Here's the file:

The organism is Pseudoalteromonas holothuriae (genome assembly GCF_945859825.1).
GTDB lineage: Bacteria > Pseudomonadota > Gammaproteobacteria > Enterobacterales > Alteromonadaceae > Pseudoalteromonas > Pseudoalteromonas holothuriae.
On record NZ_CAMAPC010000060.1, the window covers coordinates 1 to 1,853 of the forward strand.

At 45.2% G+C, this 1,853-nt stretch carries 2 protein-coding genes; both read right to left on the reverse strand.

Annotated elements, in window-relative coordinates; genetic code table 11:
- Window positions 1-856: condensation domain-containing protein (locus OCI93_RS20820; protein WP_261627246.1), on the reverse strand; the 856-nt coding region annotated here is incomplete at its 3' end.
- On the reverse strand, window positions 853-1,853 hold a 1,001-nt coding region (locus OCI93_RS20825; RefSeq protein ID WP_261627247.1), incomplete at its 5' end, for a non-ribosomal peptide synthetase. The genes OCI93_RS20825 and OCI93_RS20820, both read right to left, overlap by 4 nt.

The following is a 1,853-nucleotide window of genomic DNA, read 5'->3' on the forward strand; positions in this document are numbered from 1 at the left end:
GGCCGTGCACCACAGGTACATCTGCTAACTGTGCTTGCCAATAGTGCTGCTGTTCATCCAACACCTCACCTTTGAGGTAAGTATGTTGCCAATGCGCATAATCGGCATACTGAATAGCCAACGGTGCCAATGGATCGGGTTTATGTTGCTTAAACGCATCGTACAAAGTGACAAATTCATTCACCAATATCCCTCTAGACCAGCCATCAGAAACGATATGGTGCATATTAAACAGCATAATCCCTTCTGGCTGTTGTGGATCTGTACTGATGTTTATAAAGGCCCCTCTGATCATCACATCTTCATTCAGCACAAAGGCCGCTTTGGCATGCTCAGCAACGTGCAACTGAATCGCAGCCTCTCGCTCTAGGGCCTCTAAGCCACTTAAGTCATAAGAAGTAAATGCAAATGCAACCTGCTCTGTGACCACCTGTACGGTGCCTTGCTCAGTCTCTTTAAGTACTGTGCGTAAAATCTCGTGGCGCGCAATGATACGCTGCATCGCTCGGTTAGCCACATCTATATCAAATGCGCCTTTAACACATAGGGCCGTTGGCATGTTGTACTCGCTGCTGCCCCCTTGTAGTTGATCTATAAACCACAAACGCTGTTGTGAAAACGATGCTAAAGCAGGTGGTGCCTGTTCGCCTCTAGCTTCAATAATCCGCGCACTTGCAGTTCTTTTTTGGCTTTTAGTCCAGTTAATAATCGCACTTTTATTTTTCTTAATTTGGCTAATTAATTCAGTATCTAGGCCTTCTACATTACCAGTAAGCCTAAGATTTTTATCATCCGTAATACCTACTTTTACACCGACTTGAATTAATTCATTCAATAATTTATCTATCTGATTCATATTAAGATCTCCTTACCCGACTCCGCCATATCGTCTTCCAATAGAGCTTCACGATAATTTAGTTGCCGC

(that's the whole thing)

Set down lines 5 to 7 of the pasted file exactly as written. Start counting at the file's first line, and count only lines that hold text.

Annotated elements, in window-relative coordinates; genetic code table 11:
- Window positions 1-856: condensation domain-containing protein (locus OCI93_RS20820; protein WP_261627246.1), on the reverse strand; the 856-nt coding region annotated here is incomplete at its 3' end.
- On the reverse strand, window positions 853-1,853 hold a 1,001-nt coding region (locus OCI93_RS20825; RefSeq protein ID WP_261627247.1), incomplete at its 5' end, for a non-ribosomal peptide synthetase. The genes OCI93_RS20825 and OCI93_RS20820, both read right to left, overlap by 4 nt.